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..been there done that but memories are still fresh. Please dont look for a B and B, With 2 kids, esp an almost 2 year old, if you can find a small apt to rent or a room with a kitchenette, I think you will be much better off. If interested in Italy, try venere.com for some ideas. Again as others have said, if you can pile the kids in a car with all our luggage, packs for the kids (I would suggest these over strollers in Europe though a cheap umbrella stroller would be handy too), life will be a lot easier though with a 20 month old child plus your younger one you will have challanges.
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Old Apr 21st, 2007, 05:16 AM
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What about taking an overnight train to Venice and just staying in a nearby campground? The kids will love the beach, you'll love the area and there will be a lot less stress.

Friends have gone to campgrounds near Venice that provide bungalows for families. Here's one I found: http://www.valdor.it/eng/valdor.php#foto4

Remember, Venice = Venedig (in German)
For other possibilities, google "bungalows Venice"
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Old Apr 21st, 2007, 06:43 AM
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We've taken several train rides with our small children and I have to say that I hate it. The stress of keeping the kids from making too much noise, climbing around, and getting everything on and off the train is far worse to me than the stress of driving! I would pick driving any day. The benefits of being able to throw everything in the car, stop when we need to, and detour where we want are huge. We've driven all over Europe and while we've gotten lost, it hasn't been too awful!!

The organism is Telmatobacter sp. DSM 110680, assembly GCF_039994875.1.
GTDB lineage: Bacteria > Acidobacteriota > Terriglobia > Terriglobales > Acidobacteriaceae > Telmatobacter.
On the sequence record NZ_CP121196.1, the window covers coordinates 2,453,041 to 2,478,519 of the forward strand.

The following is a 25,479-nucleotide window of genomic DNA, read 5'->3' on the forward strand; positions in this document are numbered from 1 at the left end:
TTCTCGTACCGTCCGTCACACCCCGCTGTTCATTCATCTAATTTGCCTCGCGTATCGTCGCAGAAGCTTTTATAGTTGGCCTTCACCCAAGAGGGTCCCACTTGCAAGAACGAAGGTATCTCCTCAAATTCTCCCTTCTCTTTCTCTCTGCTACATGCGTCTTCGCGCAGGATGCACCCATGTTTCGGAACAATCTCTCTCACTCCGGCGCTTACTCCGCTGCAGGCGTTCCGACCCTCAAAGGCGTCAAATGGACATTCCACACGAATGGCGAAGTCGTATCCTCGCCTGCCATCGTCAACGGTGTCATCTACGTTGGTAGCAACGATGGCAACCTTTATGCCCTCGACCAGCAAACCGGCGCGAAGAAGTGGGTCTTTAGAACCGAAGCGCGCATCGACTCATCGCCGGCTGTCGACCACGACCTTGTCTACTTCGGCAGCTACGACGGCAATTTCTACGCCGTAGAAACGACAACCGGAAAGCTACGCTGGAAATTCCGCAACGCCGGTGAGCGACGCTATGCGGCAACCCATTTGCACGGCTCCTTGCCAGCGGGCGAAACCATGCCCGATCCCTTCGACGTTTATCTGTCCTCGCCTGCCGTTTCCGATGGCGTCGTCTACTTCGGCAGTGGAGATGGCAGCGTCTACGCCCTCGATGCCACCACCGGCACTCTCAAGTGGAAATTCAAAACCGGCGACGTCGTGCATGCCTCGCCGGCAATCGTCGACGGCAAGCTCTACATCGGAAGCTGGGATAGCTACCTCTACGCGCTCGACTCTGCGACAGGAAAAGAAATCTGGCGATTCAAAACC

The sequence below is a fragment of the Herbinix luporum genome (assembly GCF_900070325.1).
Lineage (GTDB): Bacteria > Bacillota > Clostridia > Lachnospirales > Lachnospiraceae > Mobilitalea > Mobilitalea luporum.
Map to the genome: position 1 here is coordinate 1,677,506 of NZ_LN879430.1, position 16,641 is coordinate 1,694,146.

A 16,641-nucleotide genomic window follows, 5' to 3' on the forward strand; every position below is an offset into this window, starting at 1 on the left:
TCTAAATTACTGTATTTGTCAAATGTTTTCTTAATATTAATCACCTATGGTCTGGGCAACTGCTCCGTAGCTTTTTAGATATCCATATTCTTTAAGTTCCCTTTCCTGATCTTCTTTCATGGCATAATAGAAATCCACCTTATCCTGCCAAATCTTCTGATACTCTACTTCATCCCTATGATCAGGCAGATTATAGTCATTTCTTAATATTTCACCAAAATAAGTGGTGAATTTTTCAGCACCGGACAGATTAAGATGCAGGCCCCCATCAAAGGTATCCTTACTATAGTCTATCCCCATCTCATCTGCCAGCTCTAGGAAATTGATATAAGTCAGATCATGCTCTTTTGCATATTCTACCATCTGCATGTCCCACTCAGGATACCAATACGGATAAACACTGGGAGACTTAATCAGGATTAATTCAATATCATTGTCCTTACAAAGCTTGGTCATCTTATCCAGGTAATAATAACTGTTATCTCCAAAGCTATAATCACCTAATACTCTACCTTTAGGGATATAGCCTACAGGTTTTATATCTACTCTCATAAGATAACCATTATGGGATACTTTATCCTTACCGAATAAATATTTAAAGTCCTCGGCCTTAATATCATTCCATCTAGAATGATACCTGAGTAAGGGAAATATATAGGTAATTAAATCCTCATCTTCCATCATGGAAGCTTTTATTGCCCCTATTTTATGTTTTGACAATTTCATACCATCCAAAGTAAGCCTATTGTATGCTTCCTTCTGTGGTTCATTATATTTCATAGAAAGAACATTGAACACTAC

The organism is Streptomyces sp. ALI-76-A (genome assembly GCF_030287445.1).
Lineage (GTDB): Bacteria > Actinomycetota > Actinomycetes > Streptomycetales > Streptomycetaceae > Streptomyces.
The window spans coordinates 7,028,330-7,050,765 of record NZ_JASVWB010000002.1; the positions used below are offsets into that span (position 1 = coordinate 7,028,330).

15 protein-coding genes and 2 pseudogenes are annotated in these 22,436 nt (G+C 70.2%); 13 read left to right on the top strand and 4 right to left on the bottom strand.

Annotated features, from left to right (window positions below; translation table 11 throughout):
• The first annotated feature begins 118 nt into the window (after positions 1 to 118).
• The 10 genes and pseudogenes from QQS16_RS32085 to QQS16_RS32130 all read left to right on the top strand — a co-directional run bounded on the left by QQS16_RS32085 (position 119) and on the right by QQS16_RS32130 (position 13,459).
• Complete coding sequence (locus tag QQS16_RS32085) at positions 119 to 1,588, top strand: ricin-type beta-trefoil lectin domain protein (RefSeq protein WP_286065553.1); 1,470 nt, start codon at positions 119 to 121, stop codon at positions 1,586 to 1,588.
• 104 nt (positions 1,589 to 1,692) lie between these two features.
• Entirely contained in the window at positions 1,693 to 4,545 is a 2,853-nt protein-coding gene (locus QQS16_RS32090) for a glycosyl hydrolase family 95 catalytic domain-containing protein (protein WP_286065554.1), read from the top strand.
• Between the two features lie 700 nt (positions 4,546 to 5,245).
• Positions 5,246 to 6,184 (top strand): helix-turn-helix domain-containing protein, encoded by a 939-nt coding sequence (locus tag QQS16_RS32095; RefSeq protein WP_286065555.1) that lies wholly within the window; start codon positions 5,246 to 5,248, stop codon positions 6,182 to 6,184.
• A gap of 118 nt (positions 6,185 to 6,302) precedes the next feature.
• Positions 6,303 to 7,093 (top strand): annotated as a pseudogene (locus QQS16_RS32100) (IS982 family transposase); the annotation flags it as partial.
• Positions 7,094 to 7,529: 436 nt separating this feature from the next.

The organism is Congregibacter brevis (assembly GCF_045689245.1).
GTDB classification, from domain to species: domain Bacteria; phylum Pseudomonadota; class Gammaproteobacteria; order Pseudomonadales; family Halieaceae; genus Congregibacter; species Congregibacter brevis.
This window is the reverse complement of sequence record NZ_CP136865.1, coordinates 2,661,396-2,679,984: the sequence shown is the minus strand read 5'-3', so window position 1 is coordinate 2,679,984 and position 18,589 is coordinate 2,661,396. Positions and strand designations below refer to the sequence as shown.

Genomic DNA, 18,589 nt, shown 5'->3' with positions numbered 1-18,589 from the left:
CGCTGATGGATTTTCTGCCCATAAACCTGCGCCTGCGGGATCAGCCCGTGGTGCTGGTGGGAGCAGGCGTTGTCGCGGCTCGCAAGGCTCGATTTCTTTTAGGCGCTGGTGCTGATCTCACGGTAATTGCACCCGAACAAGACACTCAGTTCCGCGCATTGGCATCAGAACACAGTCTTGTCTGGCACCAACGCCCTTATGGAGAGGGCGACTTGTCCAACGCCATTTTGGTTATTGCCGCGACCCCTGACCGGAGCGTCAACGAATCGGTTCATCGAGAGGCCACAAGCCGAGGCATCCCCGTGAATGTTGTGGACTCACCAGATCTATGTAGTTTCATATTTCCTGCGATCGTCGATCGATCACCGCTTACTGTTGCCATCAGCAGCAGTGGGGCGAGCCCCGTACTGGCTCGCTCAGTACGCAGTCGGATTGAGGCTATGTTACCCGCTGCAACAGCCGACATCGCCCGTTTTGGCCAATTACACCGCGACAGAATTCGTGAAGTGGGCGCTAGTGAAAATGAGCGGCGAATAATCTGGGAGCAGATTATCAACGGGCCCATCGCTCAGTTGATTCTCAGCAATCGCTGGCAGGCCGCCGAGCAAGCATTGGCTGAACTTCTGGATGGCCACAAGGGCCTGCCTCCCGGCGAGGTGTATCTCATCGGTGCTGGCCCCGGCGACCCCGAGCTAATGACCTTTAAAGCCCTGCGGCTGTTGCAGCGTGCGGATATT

But on trains, this is what we do: Have everything/everyone perched by the door or right at the platform in plenty of time. One adult gets on the train and the other adult lifts the bags up and then lifts/carries the kids, who are sitting in strollers up to that point (but I'd def. consider a backpack, sling, or carrier for your 8 mo old). And obviously, take as few bags as possible.

I'm not sure where exactly I'd suggest but I'd lean toward someplace with a beach.
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Old Apr 21st, 2007, 10:06 AM
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I would probably not recommend Venice proper, because it will likely be quite expensive. but I love the idea above of camping nearby and touring from there.
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Old Aug 23rd, 2007, 09:18 AM
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When we planned our trip to Vancouver we were in the same boat. At the time we had a 6 month old and a 2 year old and didn't want to have to carry all our gear everywhere. A friend of ours suggested that we look into renting a crib, car seat and maybe even a stroller and recommended a company in Vancouver called Petite Passengers. We found their website (www.petitepassengers.com) and they supplied us with the whole lot. They even delivered it to our hotel, so that all the baby equipment was set up and ready to use before we arrived. Maybe you could look into a similar company in Italy?
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Old Sep 2nd, 2007, 10:11 PM